Farm Progress

Dental health is important to livestock health

On Animal Health: Keeping teeth in good condition is essential to helping livestock maintain physical condition.

Rhonda McCurry, Freelance

June 1, 2017

3 Min Read
CHECKING TEETH: If a horse begins dropping grain as it tries to eat, it's time to check to see if teeth need to be floated. Good dental health is necessary for all livestock to remain productive and healthy.AnnaElizabethPhotography/iStock/Thinkstock

When it comes to animal health and productivity, one of the most important factors is how that animal is eating. And just like a human being, if a cow or horse or goat has issues with its teeth, that animal is not going to eat well.

Good dental health can keep each animal at a healthy weight and performing at its best. Though livestock owners don’t hire dentists to give cows, sheep, goats or hogs an annual checkup, dental care can be managed into the health routine for any species. 

My father, Ron Nida, was a large-animal veterinarian for 34 years before selling his practice and beginning a career with U.S. Department of Ag’s Food Safety and Inspection Service. I remember as a kid seeing an older cow on our farm gum her feed or hay, and the grain would fall out of her mouth, undigested. Dad said, “If she is losing her teeth, then she goes to town.”

That reality was confirmed during my interview with Hutchinson vet Ron Keeler. Keeler is from Pretty Prairie and earned a doctorate in veterinary medicine from Kansas State University in 1994. His rural practice, called Ninnescah Veterinary Service, specializes in small animals and horses.

“Cows can’t chew or graze as well as horses because their incisors are only on the bottom, not top,” Keeler says. “When they wear down to nothing, she’ll start gumming grass. And when she gets to the point that she can’t maintain body condition because her teeth won’t allow her to have proper intake, then it’s time to ship her.”

The same applies to sheep and goats. Keeler says sometimes a boar’s tusks must be cut for safety, but otherwise dental care is not needed in swine. A quick look at the teeth of a ruminant animal is enough to determine if they can consume grass and grain properly, and if not, their days are numbered. Keeler says if a cow is grazing on pasture with sandy or rocky soil, then her teeth might wear down faster. Sand, he says, is abrasive enough to age teeth faster on bovines.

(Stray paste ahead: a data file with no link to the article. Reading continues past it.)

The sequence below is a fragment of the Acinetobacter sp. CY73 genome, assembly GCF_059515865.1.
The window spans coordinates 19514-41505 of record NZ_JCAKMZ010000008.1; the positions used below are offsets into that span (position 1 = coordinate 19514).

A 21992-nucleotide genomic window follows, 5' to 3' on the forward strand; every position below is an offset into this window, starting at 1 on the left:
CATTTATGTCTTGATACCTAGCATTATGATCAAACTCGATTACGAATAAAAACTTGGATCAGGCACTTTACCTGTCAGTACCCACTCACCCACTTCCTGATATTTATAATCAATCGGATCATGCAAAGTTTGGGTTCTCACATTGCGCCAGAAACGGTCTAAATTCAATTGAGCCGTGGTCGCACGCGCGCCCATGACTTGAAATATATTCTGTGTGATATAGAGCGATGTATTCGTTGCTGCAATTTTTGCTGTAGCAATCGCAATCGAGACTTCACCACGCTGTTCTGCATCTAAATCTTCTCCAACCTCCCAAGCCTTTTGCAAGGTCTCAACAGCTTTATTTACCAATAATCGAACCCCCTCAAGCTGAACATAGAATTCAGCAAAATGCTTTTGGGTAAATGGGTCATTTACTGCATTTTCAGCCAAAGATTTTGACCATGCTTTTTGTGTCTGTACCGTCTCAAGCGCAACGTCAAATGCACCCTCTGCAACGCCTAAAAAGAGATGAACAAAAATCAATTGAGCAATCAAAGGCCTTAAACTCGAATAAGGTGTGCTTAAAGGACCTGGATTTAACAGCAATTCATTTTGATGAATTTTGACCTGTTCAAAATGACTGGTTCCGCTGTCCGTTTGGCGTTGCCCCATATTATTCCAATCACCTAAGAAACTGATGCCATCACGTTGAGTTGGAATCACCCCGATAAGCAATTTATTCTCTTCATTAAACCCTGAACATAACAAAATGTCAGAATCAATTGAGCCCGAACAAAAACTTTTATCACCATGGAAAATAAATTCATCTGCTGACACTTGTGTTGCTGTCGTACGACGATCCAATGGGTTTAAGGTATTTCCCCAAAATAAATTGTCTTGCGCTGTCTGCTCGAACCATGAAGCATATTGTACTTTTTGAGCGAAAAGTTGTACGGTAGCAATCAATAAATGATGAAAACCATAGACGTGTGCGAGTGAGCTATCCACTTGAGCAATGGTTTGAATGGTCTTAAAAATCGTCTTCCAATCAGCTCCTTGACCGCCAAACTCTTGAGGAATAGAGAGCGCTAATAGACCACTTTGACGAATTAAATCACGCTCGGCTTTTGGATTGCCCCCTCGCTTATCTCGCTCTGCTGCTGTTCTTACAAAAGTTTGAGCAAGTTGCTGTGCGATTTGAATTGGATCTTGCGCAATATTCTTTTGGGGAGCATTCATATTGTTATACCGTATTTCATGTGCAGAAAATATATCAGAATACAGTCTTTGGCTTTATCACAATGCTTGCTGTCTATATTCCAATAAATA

“It’s something we just accept,” Keeler says. 

Dental care in horses is an issue Keeler addressed on a daily basis. Horses will grind their teeth down to a crooked level, and when this happens, the horse should be sedated, then have its teeth floated. When a horse owner notices the animal dropping grain, rather than eating it, this indicates a need to have the horse’s teeth floated, or filed down, to remove sharp points on the edges of its teeth that would otherwise cut its tongue or gums. Keeler says this varies for every horse; some need it done once a year and others every three years.

There is also a need to check wolf teeth in horses. These teeth are in an area where the bit sits and should be removed. Keeler says wolf teeth are like wisdom teeth, but are in the front of a horse’s mouth, not the back. Typically when he castrates a horse, Keeler will also check for wolf teeth, which are tiny teeth that can cause a big problem.

Watching for signs of dental issues in livestock is an important part of keeping the animal in good physical condition. If the cow, sheep or goat can’t consume, profitability will decrease, and it will be time to cull them from the herd. Horses can have their teeth managed on a regular basis, which will extend their livelihood on the farm or ranch. There is no magic toothbrush to fix dental issues in livestock, but keeping a watchful eye out is the next best thing.

McCurry writes from Colwich.

About the Author(s)

Subscribe to receive top agriculture news
Be informed daily with these free e-newsletters

You May Also Like